The Iconic James Bond Opening Sequence: 1962-2021

 As the ‘007’ Daniel Craig era comes to an end, Elen Jones looks back at the iconic Gunbarrel opening sequence 1962-2021


While title themes, of varying success, distinguish each major motion picture in the James Bond franchise, the opening Gunbarrel sequence of every film is a constant unifier. From 1962 - 2021 this iconic piece of cinematography has commenced (and certified) every movie. However, even this timeless staple has evolved with time. Back in 1962, Ian Fleming’s James Bond (007) was first brought to motion picture in Dr. No. Dots scan the shot, turning red and traversing like a caret across the screen. Then, the aperture zooms out to focus on a suave 007, walking in time across the shot. He wears a hat and what appears to be a double-breasted jacket. And suddenly he turns and fires. The shot ricochets as the ascending riff climbs, before the soft twang of the guitar and a zoom out to the first real scene. A red bloody hue descends across the camera, obscuring Bond from our view.

By Thunderball (1965), the graphics had improved, and the blood poured and was more vivid than the red watermark. The frame finds its target to begin the story.


In On Her Majesty's Secret Service (1969): Bond still walks from left to right, but the tracking (pan from left to right) across the screen is more extreme, more dynamic. Again, the graphics are cleaner, and the blood is a crimson hue. In the subsequent films the viewfinder is further zoomed: Bond is bigger and closer. The blood drip is also more pronounced, displaying an element of shine on the drops, arbitrarily descending across the cinema screen.

Up to this point the John Barry theme has played behind the sequence, any changes in mood pretty much negligible. In, Moonraker (1979), Bond now in a bow tie and without a hat, walks across the frame to a slower theme.  

For Your Eyes Only (1981). The graphics are even whiter and cleaner, the blood now a vermillion – an even further right pan for viewfinder. In both A View to a Kill (1985) and Licence to Kill (1989) different parts of Barry’s theme are utilised: the slow ascent, the brass riff, the ringing bass guitar, the harmonious brass chords…

Though the "James Bond Theme" is characterised by Barry's jazz arrangement, parts of it are heard throughout the films through the repetition of motifs (Barry's arrangement is "tracked"). In No Time to Die (2021), ascending and descending melodies from Billie Eilish’s title theme (of the same name) are referred to at times of heightened anxiety or emotion.

In GoldenEye (1995), Brosnan is even larger and more central in the shot. Alluding to the modern interpretation of Bond at this time, synths are incorporated into the theme and super-sharp graphics are used. It makes a statement for Brosnan’s debut.

The following films use softer graphics, appearing more shimmery and classic, with the music returning to the original fanfare-feel, (but with a cymbal crash.) In Die Another Day (2002) the now infamous tune prevails, though it is paired with (even drowned by) a drum machine in the back, to bring the franchise into the new decade (and millennium).

Craig’s debut in Casino Royale (2006) signals the greatest change to date. It is a very quick scene, with no fanfare, leading straight to the theme sung by Chris Cornell. While the view zooms out, Craig remains centre screen. Sharp close lines mark the aperture of the lens. There are very drippy graphics of blood – by today’s standard the CGI evokes a crude horror, not found in this genre as often today. The blood obscures Bond before transitioning into scintillating kaleidoscopic patterns of playing card symbols.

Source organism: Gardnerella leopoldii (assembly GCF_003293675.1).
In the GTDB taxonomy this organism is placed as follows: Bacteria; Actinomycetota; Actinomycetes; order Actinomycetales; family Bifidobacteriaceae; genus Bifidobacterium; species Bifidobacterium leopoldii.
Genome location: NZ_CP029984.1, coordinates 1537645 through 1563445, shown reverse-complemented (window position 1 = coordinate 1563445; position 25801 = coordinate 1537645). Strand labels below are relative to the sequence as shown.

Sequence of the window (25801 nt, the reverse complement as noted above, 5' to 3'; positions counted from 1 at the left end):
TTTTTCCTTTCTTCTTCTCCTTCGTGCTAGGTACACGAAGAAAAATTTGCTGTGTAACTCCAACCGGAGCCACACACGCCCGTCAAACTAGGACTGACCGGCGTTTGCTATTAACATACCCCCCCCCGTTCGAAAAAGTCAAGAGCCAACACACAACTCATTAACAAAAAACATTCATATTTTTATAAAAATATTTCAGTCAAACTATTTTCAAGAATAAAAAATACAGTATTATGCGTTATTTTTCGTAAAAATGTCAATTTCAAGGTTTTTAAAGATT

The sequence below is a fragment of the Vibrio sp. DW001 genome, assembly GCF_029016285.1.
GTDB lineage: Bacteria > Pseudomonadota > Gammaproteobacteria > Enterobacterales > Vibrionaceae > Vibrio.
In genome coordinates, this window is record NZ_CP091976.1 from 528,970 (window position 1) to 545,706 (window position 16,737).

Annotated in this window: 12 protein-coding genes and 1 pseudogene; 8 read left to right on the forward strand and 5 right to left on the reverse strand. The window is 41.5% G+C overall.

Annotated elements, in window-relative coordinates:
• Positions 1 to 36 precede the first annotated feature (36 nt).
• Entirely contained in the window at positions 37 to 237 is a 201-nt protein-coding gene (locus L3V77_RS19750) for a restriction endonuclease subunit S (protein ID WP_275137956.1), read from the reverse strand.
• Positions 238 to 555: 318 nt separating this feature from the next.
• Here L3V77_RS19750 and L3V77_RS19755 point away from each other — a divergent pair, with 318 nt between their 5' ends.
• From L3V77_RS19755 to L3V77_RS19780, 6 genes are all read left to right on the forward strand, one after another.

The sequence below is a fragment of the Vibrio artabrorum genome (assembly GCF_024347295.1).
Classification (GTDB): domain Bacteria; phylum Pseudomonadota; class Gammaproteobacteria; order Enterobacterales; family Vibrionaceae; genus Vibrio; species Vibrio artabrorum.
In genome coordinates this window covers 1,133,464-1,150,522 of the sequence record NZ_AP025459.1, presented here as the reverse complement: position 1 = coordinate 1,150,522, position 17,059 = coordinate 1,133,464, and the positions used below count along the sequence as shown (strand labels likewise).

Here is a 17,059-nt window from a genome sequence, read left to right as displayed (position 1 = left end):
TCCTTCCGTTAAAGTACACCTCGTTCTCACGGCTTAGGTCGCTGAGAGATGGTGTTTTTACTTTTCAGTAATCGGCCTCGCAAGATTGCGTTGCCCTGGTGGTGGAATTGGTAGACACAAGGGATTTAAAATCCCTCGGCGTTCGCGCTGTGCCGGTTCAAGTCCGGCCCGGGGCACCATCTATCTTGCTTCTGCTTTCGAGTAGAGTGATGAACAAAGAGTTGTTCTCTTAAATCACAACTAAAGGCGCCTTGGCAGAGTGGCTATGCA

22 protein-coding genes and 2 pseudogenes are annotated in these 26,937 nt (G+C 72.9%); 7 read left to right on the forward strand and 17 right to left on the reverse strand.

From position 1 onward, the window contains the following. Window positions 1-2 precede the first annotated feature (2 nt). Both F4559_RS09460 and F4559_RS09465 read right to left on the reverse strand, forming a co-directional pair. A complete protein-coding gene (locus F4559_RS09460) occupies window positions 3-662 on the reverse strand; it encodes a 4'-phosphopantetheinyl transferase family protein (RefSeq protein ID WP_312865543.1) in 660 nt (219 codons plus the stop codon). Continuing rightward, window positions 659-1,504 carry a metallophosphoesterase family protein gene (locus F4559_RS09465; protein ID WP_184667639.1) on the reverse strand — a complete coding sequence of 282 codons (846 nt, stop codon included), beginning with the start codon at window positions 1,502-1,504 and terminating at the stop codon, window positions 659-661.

By, Quantum of Solace (2008), we are back to the wider aperture. The motif is pacey and interspersed with a kick drum. Craig fires and then is pulled irrevocably backwards into a cage forming the ‘Q’ of Quantum of Solace.

Starting later into the motif Skyfall (2012) is action packed and lively. There is again a shiny aperture, affirming how the graphics are improving every time. The blood is less hyperrealist, more subtle and refined as a translucent, claret hue.

Spectre (2015) breaks onto the screen to the classic intro-music and reverted to the graphic aperture, rather than having visuals with tone gradients. Monochrome except for the vivid blood drip, now a block colour. The quiet guitar ‘wah’ fades smoothly into the opening scene as it did almost 60 years ago…


The current film, No Time to Die (2021) certainly imitates and references previous stylistic elements from early films, though it adopts a silver-grey tone. While the title sequence is slick, with surreal visuals, such as a rotating double helix of self-shooting pistols, the transition into this is through the arrangement of block-coloured dots in grid like patterns across the screen, rotating around the central point like international-style patterns. The graphics are finally superior to the real-life interpretation. Craig walks with ease across the shot. 

Despite the apparent uniformity of the Gunbarrel sequence, having now analysed the changes, subtle features signpost recurrent themes and tension which will be revealed in the plot. They also position the films in the present, each time redefining what the timeless figure, Bond, can (and should) say about us and our time, as each blockbuster comes around. Theme and title sequences, packed full of explicit reference, are memorable, but I would argue that it is the Gunbarrel sequence that instils the excitement in the viewer like nothing else.

At the very least, the sequence marks the beginning of an enjoyable 3 hours of escapism, as the sound swells, the gun fires and the lights dim to a ‘spy’ chord (EmM9) on a lone guitar…